swarms with people many of whom are skilled cultivators of tlie soil, a very considerable area of her soil is literally poing out of cultivation. It was stated at a meeting of the Farmer's Alliance that m almost any county m England it would be possible for a man who really meant good cultivation, to get 300 acres of land m England for three years For nothing. It wuuld «»ein as if the English farmer bus had such a terrible experience of late years that when once he gets bis nei;k out of the noose of a rented property, he is afraid to put it m again under any conditions whatever. Costly Dresses. — It is said (remarks an English paper) that during the coming winter wonderful satins are to be worn m New York. A celebrated dry goods establishment m that city is already displaying a satin'costing £12 per yard, which is thus described : — " Imagine a ground of the softest, creamiest satin, covered with clusters of huge flowers, embroidered m pearls ; here and there, where the leaves turn, or the flowers hides the petal, there is a transient shimmer of gold, just a shading, as il. were, of fine gold embroiderj. Every inch of the ornament is done by hand, and the effect is exquisite." The material of the modern dress made from this satin cost £300. Pouring Oil on Tboublbd Watebs. — Some experiments with oil on waves were made at Peterhead recently, and were so successful that the proposal to lay oil on the mouths of harbours by means of pipes was discussed as a not very remote project. According to the Dundee Advertiser, bottles filled with oil were sunk to the bottom of the harbor m which the sea was breaking heavily. The oil was then released, and, rising to the surface, it exercised an immediate and magical effect m smoothing the troubled waters. Instead of the waves breaking, the sea became quite smooth and glassy-looking, and there was a visible softening-down of the waves, which m place of being shar.p-cre.sted, were turned into long, undulating waves. A Russian Teagbdt. — A Russian lady of rank was travelling on the Fastora line of railway m a first-class compartment on Sep 17, the only other occupant of which was an elderly cavalry captain, with whom she casually entered into conversation. Arrived at the Ustinovka station, she summoned a gendarme to the window of her carriage and informed him that she missed 160 roubles from her handbag, and suspected her travelling companion of having stolen them. A few minutes previously she had requested him to take her ticket out of the bag, wliiYh he had done ; and since that time she had discovered her loss. The money was found on his person. To avoid arrest, the captain drew out a revolver from the breast pocket of his coat, set its muzzle against his right temple, and blew his brains out. Curious Calculation. — On the subject of snuffing, a curious calculation has been left on record by Lord Stanhope. " Every professed, inveterate, and incurable snufftaker," says his lordship, "at a moderate computation takes one pinch m ten minutes. Every pinch, with the agreeable ceremony of blowing and wiping the nose. and other incidental circumstances, consumes one minute nnd a half. One minute and a half, out of every ten, allowing sixteen hour* for a snuff-taking day amounts to two hours nnd twenty- four minutes out of every natural day, or one day out of ten. One day out of every ten amounts to thirty-six days and a half m a year. Hence, if we suppose the practice to be persisted m forty years, two enliru years of t!e sr.uff-taker's life will be dedicated to tickling his nose, and two more to blowing it !" Tying the Knot. — A young man and a young woman were recently contesting possession of a piece of property m Ireland, the one claiming under an old lease, the other under an old will, '" It just strikes me," snid the judge, " that there is a pleasant and easy way to terminate this old lawsuit. The plaintiff uppears to be a respectable young man, and this a very nice young woman. They can both get married, and live happily on the farm. If they go on with law proceedings, it will ull be frittered away between the lawyers, who, I am sure, are not ungallant enough to wish the marriage not to come off." The lady blushed, and the young man stammered that they liked each other a little bit ; so a verdict was entered for the plaintiff on condition of his promising to marry the defendant within two months, a stay of execution being put to the verdict till the marriage should be completed. A Charmed Life. — A trumpeter describing the battle of Maiwand, thus relates what befel himself during the engagement : — " As I was orderly trumpeter of the general commanding the force, and of the officer commanding the 3rd Light Cavalry, I had indeed, very much to do during the fight. I had to take messages from one place to another, and while standing behind the guns several men were blown away by the enemy's guns j even a brigade miijor and quartermaster-general right and left of me were blown away, and I was saved- We were ten persons with the commanding officer and myself ; the rest were blown up. At one time, as I was standing behind a gun, my brother came to see me. I said ' Well, what do you want ?•' He said ' Nothing ; I came to saeyou.' Just as he uttered those words a bullet washed off ray right moustaohe without any injury to my mouth. The next came just after the first, hitting my horse's headstall, and the horse was saved. Again, a miriute after, another bullet tore the skin off my horse's hock, injuring him a little ; and a fourth hit the horse's feet and thigh, on account of which my horse remained a month on sick lilt." Going to a Fire. — One of the most exciting sights a stranger oan witness m the lower part of New York, is the fire Department responding to an alarm of fire m the daytime. A representive of the ' Fireman's Journal' describes a scene familiar to all our citizens, but one that many of our readers have probably never witnessed. We chanced to be m Broardway a day or two since (says the writer) when the street was crowded with vehicles of all kinds, nnd the side-walks with a regular procession of pedestrians. Suddenly the gong of an nppron<-hinfif steamer sounded with its shnrp, sudden, and continou? jingle. There was a rush of tep.ms to clear the centre of the street, and a rush of policemen to aid the dr-ivers m getting their vehicles against the kerb. Then came, a fireman running for dear life, shouting " Clear the road !" and right behind htm came the steamer, the horses on a gallop, and a cloud of smoke issuing from the smoke-stuck. A moment, and she wa3 gone. Then ca.me a hook-andlaeder truck, with sounding, horses on the jump, and the members of the company clinging to their precarious perches on top. Next came the salvage* corps, gong sounding, horses running, and the men urging tliem as if their Hve3 depended on their speed. It was an exciting event, lasting but a moment, but quickening to the pulse of the laziest onlooker. Thousands of persons had stopped to catch a glimpse of the pas* sing flren-.en, and for over a mile Broadway was jammed with vehicles and pedestrians, all of whom had turned out to make room for the fireman, on whose speed might depend the property and lives of some of our citizens. To ft stranger, the sight must have been a thrilling one, and impressed him with tbe efficiency of our fin depart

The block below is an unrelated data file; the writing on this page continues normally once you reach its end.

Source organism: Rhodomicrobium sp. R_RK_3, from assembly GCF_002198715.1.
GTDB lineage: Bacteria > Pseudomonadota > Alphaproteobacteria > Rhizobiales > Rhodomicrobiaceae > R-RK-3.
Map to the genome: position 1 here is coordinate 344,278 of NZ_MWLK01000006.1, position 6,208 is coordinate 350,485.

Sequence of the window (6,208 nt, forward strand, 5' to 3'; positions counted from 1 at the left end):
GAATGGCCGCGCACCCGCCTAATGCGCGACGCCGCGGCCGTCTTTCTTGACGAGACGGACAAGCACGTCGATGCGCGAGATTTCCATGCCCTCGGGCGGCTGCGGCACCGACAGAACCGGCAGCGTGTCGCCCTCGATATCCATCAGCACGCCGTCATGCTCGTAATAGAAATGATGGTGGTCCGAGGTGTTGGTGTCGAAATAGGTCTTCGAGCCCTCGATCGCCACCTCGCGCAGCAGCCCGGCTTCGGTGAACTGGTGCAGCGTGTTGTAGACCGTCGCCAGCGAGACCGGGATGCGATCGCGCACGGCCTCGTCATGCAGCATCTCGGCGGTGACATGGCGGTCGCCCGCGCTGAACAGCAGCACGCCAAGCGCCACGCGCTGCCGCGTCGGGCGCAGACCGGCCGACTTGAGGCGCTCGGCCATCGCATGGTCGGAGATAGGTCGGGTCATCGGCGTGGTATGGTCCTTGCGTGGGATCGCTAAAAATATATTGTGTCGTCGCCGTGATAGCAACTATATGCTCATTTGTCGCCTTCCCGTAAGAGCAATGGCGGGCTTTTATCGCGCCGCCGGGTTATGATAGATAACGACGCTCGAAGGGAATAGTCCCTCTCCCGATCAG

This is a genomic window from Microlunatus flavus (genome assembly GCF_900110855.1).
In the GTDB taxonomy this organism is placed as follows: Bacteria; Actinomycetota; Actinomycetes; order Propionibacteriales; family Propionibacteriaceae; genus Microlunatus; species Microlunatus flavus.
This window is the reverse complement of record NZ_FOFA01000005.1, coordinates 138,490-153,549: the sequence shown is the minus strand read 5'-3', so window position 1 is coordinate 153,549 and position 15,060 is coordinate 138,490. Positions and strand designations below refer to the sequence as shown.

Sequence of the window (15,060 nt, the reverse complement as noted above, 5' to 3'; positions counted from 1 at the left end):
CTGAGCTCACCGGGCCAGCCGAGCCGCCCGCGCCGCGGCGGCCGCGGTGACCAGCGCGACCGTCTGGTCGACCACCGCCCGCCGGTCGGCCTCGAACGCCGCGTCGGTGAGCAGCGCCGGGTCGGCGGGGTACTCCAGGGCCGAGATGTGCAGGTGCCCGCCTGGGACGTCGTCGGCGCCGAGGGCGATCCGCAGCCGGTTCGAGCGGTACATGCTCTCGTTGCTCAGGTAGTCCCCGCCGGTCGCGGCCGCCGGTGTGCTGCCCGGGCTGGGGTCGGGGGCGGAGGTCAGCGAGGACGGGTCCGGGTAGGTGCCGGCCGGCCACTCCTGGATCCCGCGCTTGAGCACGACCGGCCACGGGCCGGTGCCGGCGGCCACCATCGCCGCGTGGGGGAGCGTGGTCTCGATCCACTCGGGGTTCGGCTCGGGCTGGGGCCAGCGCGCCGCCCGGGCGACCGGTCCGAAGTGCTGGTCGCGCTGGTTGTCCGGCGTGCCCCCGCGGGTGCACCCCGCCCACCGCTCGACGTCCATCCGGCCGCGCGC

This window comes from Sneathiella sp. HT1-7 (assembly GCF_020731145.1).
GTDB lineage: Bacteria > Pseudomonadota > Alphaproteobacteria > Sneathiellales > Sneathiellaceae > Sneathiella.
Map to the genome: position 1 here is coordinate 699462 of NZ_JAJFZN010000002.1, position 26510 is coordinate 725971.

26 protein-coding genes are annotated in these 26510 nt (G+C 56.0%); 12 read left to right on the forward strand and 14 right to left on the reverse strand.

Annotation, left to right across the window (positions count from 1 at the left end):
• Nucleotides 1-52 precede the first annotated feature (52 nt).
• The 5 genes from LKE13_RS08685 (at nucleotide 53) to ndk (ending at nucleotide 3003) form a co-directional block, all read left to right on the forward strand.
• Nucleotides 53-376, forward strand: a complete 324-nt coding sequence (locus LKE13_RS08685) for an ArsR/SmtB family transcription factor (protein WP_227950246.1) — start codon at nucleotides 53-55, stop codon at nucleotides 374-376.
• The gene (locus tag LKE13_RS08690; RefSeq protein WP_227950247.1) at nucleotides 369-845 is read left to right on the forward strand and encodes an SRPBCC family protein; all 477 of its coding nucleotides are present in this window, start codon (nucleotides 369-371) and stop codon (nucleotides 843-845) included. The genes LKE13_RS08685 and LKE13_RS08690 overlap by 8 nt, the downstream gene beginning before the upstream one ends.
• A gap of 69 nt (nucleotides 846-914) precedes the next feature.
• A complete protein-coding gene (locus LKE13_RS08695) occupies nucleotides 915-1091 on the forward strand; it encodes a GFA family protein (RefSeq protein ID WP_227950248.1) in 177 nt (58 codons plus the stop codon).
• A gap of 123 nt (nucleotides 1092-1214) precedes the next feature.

ment. We know that to our fire,, soldiers the heavy rumble of the apparatus' seemed like the movement of artillery to the froritj and to presage an impending battle. And so it was a battle — a fight, between trained firemen aud an enemy as old as the earth or heavens, nnd one that has scourged mankind since time was.